Source: Emma S. Hill, A Dangerous Crossing and What Happened on the Other Side (Denver, 1924).

Telluride Miners' Family

This family from the mining town of Telluride, Colorado had their photo taken at a studio. They dressed up for the occasion. On the backside of this photo are written the names "Uncle Roy, Aunt Ruth, Maggie, Dan, and Minnie."

Telluride Miners Family

Photo: Denver Public Library, Western History Collection

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Photos taken in photographer's studios usually show people dressed up in their best clothes. In this photo, the mother is dressed in a long shirt with a blouse or jacket that has puffed sleeves. The father is wearing a dress suit with a vest. The girl standing next to him is wearing a pinafore with ruffles. The young boy, Dan, has on a suit with a large bow, short pants, and knee socks. People everywhere in the United States in the late 1800s wore clothes similar to these when the dressed up.

Their Own Words

“We lived in Breckenridge for a few months [in 1895-96]. . . . A bad fire broke out in the town; my cousins and I hastily grabbed some precious shoes to save them from the fire. They were black ones, painted white with silver or gold stars pasted on them—to be worn in some kind of entertainment—very beautiful in our eyes.”

 Source: Mattie Edwards Stuthman, “ High Altitude Memories,” Colorado Magazine, 24 (January 1952): 33.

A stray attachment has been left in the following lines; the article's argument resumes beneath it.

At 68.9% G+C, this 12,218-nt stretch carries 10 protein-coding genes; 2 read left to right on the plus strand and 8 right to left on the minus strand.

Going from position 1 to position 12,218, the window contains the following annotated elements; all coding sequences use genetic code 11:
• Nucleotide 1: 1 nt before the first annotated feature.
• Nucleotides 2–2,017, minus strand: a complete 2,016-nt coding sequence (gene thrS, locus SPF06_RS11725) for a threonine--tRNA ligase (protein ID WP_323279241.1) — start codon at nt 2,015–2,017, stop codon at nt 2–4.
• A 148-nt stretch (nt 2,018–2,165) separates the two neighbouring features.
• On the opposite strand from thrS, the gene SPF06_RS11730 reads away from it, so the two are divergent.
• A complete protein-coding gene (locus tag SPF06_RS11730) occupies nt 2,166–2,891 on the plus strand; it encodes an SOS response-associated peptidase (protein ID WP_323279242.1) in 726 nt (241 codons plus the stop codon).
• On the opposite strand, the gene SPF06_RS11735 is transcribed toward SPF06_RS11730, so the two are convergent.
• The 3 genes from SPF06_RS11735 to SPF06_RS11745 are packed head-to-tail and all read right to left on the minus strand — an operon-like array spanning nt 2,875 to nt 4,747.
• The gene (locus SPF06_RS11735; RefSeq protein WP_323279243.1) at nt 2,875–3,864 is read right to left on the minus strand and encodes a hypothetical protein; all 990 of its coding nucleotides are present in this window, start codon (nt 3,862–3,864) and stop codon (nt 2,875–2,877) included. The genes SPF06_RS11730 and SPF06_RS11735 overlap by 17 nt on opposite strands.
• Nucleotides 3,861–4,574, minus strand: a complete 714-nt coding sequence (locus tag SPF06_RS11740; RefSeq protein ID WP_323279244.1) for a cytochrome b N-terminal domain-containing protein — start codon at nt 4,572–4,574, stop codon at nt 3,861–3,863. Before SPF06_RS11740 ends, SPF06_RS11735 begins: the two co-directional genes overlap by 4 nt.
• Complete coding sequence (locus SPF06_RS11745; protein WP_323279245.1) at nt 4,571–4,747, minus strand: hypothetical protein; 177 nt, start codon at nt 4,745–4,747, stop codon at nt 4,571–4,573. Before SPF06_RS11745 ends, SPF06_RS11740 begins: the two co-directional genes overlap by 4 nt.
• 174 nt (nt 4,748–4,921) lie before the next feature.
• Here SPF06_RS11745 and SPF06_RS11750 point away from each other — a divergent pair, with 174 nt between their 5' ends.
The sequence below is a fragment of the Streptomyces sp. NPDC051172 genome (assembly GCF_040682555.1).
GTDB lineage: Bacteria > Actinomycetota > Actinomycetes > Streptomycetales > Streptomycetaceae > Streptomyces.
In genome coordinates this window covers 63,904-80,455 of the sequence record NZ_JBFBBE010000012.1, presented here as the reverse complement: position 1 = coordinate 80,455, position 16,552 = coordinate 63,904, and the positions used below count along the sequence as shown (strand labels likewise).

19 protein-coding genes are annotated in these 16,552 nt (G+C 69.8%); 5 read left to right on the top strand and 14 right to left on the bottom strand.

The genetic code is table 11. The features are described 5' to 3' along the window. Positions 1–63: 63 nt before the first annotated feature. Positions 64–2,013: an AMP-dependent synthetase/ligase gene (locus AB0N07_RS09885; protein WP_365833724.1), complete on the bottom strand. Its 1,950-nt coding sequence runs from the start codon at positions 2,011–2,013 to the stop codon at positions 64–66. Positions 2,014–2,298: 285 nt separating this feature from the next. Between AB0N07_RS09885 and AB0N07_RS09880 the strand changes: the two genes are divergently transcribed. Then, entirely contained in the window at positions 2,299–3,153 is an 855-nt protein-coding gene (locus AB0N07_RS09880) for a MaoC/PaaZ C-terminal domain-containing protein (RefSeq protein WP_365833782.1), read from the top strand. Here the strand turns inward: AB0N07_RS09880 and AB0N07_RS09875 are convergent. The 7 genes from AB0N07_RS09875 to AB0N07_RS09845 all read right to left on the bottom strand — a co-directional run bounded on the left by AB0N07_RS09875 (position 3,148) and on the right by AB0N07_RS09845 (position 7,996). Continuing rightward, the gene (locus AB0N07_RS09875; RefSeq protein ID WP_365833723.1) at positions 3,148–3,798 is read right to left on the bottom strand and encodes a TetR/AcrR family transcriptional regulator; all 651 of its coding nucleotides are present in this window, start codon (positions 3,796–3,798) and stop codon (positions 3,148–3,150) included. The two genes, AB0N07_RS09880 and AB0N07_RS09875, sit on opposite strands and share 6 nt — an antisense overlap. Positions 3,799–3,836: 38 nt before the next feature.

Peyer Family Of Leadville

The couple in this photo are Mr. and Mrs. Peyer of Leadville. He is wearing a dress coat with a white shirt and tie. Mrs. Peyer is wearing a long dress with long, fitted sleeves, and is wearing her hair in braids gathered high on her head.

Peyer Family Of Leadville

Photo: Colorado Historical Society

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How well people dressed in Colorado mining towns depended on what they could afford to wear. The Leadville couple in this photo were wealthy people. They dressed like wealthy people in cities everywhere in the United States at that time.

Their Own Words

“Mr. Rollins is a tall, broad gentleman, with a pleasing face and manners, and iron grey hair. He looks like a son of toil [i.e., a working man]. He was dressed in ministerial black, and wore a white shirt, with common china buttons in place of studs. Mr. Rollins is pretty well off. He sold a gold mine once for $250,000 and has succeeded in keeping the money. . . .”

 Source: John Q. A. Rollins, Jr., “John Q. A. Rollins, Colorado Builder, Colorado Magazine, 16 (May 1939): 116.

Mine Manager's Family

This is the Samuel F. Rathron family standing in front of their log house in Bonanza, Colorado. Bonanza as a mining camp north of Alamosa in Saguache County. Mr. Rathron, a mining engineer, is wearing high-topped boots. His wife is dressed up in what probably is one of her best dresses. The girl also is dressed up and is wearing a hat with a silk band.

Mine Manager's Family

Photo: Colorado Historical Society

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Mining engineers were among the best-educated and best paid mine workers. They lived and dressed accordingly. Most mining engineers wore high-topped boots like those Mr. Rathron is wearing.